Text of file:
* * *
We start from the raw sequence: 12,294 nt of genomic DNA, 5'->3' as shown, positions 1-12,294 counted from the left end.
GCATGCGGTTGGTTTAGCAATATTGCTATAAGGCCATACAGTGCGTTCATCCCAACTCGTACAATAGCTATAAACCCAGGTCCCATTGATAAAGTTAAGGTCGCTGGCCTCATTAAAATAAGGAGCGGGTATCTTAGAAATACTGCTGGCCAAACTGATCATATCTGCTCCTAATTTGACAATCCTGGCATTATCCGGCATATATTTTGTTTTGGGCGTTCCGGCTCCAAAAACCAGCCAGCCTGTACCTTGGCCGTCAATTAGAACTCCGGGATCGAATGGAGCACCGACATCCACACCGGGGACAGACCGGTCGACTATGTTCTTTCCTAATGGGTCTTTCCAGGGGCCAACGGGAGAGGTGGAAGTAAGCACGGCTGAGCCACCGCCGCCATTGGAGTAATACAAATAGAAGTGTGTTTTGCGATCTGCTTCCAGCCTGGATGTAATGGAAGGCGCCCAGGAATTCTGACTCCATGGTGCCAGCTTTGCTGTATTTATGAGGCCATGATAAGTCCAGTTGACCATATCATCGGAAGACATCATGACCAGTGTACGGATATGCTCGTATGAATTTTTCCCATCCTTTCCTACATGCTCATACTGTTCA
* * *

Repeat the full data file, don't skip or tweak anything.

We start from the raw sequence: 12,294 nt of genomic DNA, 5'->3' as shown, positions 1-12,294 counted from the left end.
GCATGCGGTTGGTTTAGCAATATTGCTATAAGGCCATACAGTGCGTTCATCCCAACTCGTACAATAGCTATAAACCCAGGTCCCATTGATAAAGTTAAGGTCGCTGGCCTCATTAAAATAAGGAGCGGGTATCTTAGAAATACTGCTGGCCAAACTGATCATATCTGCTCCTAATTTGACAATCCTGGCATTATCCGGCATATATTTTGTTTTGGGCGTTCCGGCTCCAAAAACCAGCCAGCCTGTACCTTGGCCGTCAATTAGAACTCCGGGATCGAATGGAGCACCGACATCCACACCGGGGACAGACCGGTCGACTATGTTCTTTCCTAATGGGTCTTTCCAGGGGCCAACGGGAGAGGTGGAAGTAAGCACGGCTGAGCCACCGCCGCCATTGGAGTAATACAAATAGAAGTGTGTTTTGCGATCTGCTTCCAGCCTGGATGTAATGGAAGGCGCCCAGGAATTCTGACTCCATGGTGCCAGCTTTGCTGTATTTATGAGGCCATGATAAGTCCAGTTGACCATATCATCGGAAGACATCATGACCAGTGTACGGATATGCTCGTATGAATTTTTCCCATCCTTTCCTACATGCTCATACTGTTCA